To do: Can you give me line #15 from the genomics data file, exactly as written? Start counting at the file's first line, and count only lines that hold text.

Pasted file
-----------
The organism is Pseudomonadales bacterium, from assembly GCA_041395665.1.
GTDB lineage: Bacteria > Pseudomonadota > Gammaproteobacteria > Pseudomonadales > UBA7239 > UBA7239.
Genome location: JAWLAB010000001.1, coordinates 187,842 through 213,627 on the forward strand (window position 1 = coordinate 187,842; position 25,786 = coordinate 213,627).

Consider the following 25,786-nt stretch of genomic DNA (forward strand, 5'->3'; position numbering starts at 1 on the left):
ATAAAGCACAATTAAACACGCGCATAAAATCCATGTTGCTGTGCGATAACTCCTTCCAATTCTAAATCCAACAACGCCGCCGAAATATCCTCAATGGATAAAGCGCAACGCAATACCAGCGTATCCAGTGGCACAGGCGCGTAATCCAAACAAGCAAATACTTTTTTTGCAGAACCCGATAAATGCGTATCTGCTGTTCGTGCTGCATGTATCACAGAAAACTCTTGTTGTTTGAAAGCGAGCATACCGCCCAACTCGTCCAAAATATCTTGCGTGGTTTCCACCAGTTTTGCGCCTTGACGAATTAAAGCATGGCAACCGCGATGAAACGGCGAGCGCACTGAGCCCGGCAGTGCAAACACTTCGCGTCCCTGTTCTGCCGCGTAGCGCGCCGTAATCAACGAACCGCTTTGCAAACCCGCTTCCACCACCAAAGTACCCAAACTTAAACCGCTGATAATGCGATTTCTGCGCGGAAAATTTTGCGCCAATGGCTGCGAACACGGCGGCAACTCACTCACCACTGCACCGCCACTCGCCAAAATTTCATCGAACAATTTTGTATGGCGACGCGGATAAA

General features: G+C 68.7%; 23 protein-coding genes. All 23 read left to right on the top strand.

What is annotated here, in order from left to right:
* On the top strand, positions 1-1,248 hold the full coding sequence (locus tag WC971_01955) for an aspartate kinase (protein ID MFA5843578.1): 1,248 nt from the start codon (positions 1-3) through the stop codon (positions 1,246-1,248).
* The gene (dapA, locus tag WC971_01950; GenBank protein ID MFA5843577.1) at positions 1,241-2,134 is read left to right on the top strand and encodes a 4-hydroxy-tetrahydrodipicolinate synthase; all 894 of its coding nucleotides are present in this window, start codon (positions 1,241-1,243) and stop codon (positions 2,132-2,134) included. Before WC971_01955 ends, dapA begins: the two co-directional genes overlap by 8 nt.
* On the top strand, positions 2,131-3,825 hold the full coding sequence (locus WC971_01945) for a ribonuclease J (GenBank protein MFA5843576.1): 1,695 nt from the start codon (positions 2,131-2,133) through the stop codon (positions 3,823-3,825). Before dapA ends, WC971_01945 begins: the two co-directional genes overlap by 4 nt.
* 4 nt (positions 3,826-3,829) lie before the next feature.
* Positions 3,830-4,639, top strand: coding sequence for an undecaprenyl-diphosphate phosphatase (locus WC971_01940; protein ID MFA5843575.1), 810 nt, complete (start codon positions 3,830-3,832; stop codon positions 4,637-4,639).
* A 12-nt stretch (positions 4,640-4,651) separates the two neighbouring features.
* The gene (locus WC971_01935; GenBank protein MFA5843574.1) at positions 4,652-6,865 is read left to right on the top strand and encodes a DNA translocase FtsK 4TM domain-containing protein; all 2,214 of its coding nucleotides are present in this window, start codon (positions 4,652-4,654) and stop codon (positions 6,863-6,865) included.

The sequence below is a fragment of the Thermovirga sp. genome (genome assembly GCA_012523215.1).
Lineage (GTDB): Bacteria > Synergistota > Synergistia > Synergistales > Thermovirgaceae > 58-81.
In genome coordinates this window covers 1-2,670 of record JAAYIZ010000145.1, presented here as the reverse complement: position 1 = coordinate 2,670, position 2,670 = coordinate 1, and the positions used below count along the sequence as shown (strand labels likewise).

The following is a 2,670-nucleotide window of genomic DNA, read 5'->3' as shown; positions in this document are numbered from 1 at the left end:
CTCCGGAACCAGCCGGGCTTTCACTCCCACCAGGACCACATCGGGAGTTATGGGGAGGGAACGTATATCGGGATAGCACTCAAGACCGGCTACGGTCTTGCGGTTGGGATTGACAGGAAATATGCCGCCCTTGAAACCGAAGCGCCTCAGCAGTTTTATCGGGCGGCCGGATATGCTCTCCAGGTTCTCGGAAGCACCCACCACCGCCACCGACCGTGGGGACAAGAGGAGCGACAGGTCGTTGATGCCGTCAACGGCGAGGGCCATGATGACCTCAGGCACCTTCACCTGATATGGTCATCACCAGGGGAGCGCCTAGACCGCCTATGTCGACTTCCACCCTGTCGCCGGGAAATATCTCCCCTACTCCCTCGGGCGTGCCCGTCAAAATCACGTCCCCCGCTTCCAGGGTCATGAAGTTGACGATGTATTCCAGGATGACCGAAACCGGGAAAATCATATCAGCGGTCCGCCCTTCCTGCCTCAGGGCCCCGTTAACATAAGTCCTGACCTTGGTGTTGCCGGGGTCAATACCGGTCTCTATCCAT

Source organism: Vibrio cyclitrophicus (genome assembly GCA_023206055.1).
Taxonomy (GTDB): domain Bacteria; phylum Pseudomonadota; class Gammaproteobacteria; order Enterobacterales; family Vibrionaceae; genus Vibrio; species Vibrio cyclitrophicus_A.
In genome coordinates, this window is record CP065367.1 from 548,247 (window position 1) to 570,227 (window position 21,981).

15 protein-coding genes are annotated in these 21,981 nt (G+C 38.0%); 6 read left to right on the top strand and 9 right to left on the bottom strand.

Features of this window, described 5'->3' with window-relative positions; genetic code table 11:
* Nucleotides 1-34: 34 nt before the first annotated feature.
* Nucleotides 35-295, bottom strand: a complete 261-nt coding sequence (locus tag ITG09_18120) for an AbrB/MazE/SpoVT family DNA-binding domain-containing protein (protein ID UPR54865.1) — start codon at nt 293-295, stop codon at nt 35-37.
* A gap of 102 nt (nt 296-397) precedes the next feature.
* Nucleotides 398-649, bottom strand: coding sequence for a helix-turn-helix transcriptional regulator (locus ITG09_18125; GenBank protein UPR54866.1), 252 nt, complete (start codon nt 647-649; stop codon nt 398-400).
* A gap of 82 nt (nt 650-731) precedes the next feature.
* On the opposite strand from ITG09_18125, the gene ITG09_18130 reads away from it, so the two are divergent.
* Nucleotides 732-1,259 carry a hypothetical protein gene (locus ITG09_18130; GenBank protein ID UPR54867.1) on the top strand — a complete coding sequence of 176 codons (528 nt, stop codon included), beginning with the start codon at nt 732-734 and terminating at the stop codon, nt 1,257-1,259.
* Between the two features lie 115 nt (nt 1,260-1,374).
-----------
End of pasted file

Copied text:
The sequence below is a fragment of the Thermovirga sp. genome (genome assembly GCA_012523215.1).